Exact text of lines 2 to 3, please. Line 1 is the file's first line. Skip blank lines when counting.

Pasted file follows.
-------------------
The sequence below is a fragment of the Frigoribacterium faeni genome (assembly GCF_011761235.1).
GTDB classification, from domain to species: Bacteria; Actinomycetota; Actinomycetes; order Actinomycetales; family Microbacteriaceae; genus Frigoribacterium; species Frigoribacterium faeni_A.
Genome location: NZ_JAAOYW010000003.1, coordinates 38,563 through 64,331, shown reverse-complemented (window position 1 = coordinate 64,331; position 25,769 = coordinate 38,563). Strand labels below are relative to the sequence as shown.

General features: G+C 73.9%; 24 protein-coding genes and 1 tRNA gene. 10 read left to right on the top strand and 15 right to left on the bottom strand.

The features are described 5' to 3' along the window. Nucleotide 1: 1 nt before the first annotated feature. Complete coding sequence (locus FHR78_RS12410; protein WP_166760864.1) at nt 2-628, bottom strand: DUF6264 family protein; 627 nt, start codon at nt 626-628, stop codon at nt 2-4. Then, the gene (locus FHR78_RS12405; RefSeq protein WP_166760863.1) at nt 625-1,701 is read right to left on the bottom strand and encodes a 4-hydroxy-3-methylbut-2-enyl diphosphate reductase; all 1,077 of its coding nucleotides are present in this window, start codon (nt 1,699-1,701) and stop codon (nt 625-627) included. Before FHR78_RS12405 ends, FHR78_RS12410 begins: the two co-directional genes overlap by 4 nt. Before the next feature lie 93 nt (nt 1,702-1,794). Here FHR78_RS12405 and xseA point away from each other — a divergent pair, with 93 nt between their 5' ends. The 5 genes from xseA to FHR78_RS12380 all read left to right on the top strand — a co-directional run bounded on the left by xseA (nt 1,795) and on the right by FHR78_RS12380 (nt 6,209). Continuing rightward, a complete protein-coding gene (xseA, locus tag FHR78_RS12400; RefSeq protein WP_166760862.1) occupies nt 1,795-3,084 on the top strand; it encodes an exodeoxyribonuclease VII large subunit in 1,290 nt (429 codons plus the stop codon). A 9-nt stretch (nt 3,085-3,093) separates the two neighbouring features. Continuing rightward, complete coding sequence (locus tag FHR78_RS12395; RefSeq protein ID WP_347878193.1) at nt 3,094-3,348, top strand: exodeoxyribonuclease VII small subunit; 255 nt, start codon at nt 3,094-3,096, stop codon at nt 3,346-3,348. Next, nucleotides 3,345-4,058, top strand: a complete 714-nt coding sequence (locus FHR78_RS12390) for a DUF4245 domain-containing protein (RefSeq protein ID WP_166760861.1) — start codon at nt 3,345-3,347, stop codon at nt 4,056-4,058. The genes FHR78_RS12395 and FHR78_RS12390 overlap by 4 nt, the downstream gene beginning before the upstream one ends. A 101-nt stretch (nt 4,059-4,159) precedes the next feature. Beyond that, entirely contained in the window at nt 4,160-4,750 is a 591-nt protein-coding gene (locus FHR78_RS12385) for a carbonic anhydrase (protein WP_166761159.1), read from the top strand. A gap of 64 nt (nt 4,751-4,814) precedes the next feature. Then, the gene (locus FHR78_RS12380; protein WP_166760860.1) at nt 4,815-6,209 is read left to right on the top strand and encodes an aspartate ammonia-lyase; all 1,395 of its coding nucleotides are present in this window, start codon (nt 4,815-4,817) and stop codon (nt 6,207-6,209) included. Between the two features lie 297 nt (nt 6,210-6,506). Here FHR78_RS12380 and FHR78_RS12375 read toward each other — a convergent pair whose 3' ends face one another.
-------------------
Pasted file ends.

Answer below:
GTDB classification, from domain to species: Bacteria; Actinomycetota; Actinomycetes; order Actinomycetales; family Microbacteriaceae; genus Frigoribacterium; species Frigoribacterium faeni_A.
Genome location: NZ_JAAOYW010000003.1, coordinates 38,563 through 64,331, shown reverse-complemented (window position 1 = coordinate 64,331; position 25,769 = coordinate 38,563). Strand labels below are relative to the sequence as shown.